AVOID THINKING TOO MUCH OF SELF
15, 16. Into what course of unwisdom did Moses let himself go in the wilderness of Zin?
15 With regard to those not in the truth, just as with our Christian brothers, we must always think first: Is what I am doing or about to do putting God’s sanctification first? It is easy to become impatient and irritated or to become a little self-righteous, forgetting to rely wholly on Jehovah. This is a course of unwisdom. Moses made this very sad mistake once. The Israelites were very rebellious and troublesome to Moses. In the wilderness of Zin they began quarreling with Moses because there was no water. Jehovah then told Moses to speak to the mountain crag to bring out water. But Moses said to the people: “Hear, now, you rebels! Is it from this crag that we shall bring out water for you?” Instead of speaking to the crag, he struck it twice after thus calling attention to himself and calling the people “rebels,” and water came out.—Num. 20:1, 2, 7-11.
16 Moses succeeded in getting water for the people. But what did Jehovah say?—“Because you did not show faith in me to sanctify me before the eyes of the sons of Israel, therefore you will not bring this congregation into the land that I shall certainly give them.”—Num. 20:12.
BECOMING A SHARER OF THE GOOD NEWS
17. (a) Do we as Jehovah’s Witnesses owe anything to people on the outside? (b) Analyze what the apostle Paul said at 1 Corinthians 9:19-27, and apply the principle to Jehovah’s Witnesses.
17 God, by favoring us with a knowledge of the truth, has actually put us under obligation to people on the outside, as well as to our brothers. The apostle Paul expressed the matter to the Christians in Rome in this way: “Both to Greeks and to Barbarians [foreigners], both to wise and to senseless [uneducated] ones I am a debtor: so there is eagerness on my part to declare the good news also to you there in Rome.” (Rom. 1:14, 15) Paul also said: “Though I am free from all persons, I have made myself the slave to all, that I may gain the most persons. And so to the Jews I became as a Jew, that I might gain Jews; to those under law I became as under law, though I myself am not under law, that I might gain those under law. To those without law I became as without law, although I am not without law toward God but under law toward Christ, that I might gain those without law. To the weak I became weak, that I might gain the weak. I have become all things to people of all sorts, that I might by all means save some. But I do all things for the sake of the good news, that I may become a sharer of it with others.” Paul did not want to be rejected and lose out on the blessings of the “good news” after he had preached to others.—1 Cor. 9:19-27.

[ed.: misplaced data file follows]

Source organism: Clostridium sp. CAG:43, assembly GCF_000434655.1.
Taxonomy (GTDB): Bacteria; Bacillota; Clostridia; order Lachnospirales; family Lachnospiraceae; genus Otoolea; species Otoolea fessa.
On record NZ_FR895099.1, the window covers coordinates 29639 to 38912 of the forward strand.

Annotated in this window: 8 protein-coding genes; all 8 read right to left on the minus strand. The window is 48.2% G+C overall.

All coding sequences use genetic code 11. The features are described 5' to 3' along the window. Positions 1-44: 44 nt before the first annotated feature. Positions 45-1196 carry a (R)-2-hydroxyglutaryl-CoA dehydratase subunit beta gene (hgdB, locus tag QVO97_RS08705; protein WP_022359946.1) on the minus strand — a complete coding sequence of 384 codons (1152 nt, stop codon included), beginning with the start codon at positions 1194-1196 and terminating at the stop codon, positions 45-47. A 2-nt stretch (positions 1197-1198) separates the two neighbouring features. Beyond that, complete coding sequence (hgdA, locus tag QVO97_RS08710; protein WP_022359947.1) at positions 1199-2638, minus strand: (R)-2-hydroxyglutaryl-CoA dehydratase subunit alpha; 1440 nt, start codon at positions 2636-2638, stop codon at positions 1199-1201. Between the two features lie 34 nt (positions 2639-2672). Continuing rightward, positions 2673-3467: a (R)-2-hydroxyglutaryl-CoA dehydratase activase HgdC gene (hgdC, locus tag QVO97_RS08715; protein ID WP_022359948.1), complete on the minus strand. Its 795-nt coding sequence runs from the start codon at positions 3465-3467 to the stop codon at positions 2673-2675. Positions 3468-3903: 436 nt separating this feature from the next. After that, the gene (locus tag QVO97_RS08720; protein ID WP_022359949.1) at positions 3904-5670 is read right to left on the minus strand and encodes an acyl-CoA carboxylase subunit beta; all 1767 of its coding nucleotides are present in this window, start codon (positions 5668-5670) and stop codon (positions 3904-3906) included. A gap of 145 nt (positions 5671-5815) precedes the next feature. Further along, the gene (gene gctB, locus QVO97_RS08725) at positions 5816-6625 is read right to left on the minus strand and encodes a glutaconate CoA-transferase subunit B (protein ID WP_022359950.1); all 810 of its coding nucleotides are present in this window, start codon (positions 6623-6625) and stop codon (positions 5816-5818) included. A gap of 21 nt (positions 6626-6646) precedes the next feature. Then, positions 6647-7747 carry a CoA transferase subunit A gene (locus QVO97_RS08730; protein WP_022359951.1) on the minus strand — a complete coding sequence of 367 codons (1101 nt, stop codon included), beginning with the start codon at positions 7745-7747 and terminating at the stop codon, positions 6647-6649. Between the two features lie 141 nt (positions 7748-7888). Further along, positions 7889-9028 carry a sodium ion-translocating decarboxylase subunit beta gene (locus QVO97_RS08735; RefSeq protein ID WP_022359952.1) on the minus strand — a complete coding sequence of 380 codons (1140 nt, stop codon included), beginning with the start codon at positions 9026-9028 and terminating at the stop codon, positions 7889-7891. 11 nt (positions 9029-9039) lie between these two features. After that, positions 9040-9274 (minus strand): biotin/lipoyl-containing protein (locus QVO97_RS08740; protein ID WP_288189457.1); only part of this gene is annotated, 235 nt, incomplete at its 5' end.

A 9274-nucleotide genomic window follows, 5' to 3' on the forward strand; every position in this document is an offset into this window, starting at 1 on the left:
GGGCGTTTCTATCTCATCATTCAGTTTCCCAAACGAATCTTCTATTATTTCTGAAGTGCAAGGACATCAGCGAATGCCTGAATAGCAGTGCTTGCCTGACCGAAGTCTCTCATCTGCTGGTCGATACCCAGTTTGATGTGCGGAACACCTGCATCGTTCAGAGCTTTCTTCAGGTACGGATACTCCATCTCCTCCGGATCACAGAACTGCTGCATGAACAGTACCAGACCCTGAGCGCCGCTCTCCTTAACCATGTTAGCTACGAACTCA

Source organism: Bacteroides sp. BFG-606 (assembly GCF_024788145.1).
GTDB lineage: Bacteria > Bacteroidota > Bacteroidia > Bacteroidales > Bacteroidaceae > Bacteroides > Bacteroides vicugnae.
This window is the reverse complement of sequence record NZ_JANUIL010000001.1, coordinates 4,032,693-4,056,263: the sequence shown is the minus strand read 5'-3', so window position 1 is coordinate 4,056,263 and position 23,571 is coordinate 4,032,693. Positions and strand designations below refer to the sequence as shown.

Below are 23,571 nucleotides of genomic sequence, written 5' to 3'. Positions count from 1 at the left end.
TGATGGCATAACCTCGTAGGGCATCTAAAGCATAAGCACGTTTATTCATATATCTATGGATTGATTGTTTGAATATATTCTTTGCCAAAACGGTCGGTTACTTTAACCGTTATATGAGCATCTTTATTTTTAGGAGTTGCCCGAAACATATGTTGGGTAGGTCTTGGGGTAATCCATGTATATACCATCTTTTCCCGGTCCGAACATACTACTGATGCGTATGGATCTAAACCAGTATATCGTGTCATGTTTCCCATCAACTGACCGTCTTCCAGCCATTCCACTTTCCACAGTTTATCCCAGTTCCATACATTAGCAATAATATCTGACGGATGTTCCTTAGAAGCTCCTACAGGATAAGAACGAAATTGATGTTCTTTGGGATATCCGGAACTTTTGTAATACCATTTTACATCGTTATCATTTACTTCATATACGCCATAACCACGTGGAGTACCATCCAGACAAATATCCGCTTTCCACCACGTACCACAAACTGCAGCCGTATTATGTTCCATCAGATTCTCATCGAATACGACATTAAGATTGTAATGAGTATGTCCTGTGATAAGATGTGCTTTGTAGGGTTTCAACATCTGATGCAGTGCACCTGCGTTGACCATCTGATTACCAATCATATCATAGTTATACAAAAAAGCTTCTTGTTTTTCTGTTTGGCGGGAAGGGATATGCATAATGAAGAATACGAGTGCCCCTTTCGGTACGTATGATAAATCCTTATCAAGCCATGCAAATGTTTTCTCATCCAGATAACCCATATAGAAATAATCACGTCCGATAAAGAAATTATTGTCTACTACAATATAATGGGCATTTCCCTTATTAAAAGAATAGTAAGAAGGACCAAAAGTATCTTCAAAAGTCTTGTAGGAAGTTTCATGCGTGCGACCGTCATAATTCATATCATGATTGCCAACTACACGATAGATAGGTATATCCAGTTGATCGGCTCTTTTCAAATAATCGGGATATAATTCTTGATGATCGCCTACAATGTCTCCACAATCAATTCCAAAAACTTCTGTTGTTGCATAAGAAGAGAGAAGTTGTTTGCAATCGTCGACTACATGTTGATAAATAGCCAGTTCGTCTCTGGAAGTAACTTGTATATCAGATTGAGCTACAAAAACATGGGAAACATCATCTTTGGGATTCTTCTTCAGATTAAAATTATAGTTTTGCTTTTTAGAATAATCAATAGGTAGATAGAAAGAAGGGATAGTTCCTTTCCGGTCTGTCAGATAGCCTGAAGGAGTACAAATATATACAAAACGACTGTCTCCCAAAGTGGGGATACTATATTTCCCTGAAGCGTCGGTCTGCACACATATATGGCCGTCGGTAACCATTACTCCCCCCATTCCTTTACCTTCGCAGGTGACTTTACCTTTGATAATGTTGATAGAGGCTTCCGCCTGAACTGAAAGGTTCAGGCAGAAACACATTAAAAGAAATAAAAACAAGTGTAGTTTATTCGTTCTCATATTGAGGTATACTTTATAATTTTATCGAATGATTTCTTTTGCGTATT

18. How can we follow up our prayer to ‘let God’s name be sanctified’?
18 Consequently, when we pray, “Father, let your name be sanctified,” we are asking God to help us to set all other things aside so that what we do will always glorify his name and cause it to be held sacred. We will then follow up our prayer by seeking not to put anything in front of others to stumble them in their search for the truth. We will watch to be more loving and less critical. We will ever keep in mind that our objective is not to judge, but to ‘become a sharer of the good news and its blessings’ with others.